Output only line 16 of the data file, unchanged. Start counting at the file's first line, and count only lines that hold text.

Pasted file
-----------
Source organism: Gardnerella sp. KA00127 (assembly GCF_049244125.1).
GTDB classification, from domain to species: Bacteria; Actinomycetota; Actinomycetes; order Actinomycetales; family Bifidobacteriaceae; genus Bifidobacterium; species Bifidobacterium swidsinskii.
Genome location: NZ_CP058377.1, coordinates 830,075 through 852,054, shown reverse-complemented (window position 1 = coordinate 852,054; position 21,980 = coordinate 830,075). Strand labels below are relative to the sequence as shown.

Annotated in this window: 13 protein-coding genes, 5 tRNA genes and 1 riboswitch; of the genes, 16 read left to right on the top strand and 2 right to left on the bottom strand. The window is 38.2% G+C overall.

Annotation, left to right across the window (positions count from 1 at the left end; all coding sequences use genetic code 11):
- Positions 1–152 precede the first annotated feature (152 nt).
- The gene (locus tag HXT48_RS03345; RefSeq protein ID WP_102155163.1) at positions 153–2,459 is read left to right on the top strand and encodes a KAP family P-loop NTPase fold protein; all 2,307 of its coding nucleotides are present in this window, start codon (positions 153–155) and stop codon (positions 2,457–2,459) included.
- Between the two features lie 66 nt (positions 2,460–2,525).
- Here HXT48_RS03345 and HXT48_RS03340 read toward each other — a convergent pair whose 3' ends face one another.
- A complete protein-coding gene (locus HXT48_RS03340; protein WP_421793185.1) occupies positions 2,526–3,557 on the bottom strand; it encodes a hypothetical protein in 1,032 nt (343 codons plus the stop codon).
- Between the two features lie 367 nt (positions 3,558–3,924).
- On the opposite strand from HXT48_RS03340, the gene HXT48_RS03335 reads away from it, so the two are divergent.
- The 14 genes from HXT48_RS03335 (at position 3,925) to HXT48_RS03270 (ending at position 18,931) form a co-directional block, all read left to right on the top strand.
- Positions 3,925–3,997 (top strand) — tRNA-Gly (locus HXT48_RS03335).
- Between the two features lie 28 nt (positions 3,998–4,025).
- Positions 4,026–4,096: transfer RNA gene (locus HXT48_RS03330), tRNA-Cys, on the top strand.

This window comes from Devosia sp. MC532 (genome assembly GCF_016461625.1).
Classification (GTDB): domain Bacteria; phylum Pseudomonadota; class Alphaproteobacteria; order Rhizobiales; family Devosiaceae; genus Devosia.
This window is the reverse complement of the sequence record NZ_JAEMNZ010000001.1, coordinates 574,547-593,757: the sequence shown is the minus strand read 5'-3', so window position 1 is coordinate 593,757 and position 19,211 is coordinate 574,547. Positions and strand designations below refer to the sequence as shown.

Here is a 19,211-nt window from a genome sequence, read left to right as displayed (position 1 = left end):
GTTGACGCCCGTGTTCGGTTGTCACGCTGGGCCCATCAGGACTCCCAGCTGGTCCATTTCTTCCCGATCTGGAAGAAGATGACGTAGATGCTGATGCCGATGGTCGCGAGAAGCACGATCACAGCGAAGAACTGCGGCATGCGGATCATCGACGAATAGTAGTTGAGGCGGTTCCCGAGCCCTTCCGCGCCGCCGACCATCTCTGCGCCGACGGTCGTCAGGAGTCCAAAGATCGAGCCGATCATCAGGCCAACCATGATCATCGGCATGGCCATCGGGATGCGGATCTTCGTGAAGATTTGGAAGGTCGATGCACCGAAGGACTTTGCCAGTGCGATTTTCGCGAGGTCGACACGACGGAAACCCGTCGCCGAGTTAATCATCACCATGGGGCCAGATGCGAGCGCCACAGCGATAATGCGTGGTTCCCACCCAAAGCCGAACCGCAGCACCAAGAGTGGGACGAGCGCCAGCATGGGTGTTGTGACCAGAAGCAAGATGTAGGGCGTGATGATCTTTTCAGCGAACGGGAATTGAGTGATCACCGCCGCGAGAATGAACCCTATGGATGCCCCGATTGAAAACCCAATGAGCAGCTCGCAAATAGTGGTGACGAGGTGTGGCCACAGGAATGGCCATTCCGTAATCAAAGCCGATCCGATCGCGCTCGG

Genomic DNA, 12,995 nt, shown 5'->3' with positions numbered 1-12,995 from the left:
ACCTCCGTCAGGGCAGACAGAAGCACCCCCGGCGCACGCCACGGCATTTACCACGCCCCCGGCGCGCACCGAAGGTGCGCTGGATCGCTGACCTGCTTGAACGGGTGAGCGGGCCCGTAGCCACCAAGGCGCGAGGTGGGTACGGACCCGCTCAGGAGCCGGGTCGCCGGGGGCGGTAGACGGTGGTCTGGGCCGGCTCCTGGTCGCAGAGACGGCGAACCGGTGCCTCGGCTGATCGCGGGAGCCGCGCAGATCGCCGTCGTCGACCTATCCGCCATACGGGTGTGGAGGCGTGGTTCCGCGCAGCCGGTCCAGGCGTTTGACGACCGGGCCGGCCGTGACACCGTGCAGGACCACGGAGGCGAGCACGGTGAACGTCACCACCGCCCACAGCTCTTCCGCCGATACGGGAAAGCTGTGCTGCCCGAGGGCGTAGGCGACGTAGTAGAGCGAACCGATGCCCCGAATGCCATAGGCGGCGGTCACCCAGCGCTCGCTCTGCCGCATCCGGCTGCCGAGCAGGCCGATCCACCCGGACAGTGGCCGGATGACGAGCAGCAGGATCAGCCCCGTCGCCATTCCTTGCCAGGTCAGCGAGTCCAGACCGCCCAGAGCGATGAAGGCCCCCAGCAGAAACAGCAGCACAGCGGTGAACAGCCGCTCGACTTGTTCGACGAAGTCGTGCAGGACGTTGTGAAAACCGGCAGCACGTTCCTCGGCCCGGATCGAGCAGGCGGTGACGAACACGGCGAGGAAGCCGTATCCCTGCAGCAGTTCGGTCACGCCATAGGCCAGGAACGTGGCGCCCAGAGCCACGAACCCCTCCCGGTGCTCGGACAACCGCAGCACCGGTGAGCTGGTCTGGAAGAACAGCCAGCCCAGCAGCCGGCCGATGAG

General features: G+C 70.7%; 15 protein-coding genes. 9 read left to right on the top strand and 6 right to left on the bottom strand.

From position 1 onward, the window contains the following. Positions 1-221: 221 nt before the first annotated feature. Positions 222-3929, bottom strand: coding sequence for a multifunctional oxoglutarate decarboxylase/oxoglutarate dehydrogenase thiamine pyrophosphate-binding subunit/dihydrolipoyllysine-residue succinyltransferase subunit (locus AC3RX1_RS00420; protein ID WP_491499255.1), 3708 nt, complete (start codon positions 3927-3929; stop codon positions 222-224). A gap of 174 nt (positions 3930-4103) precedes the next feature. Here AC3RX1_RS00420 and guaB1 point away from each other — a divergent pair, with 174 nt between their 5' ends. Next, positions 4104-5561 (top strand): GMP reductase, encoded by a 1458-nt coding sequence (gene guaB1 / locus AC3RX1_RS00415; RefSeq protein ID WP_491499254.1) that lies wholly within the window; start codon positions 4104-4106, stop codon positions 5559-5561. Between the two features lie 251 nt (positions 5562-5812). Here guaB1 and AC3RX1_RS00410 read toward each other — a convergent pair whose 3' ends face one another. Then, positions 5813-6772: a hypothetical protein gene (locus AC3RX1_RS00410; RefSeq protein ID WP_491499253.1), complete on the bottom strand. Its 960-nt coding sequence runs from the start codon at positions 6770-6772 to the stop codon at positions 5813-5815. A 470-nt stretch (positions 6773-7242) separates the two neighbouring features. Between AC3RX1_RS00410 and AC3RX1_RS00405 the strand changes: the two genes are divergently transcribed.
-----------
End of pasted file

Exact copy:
- Positions 4,026–4,096: transfer RNA gene (locus HXT48_RS03330), tRNA-Cys, on the top strand.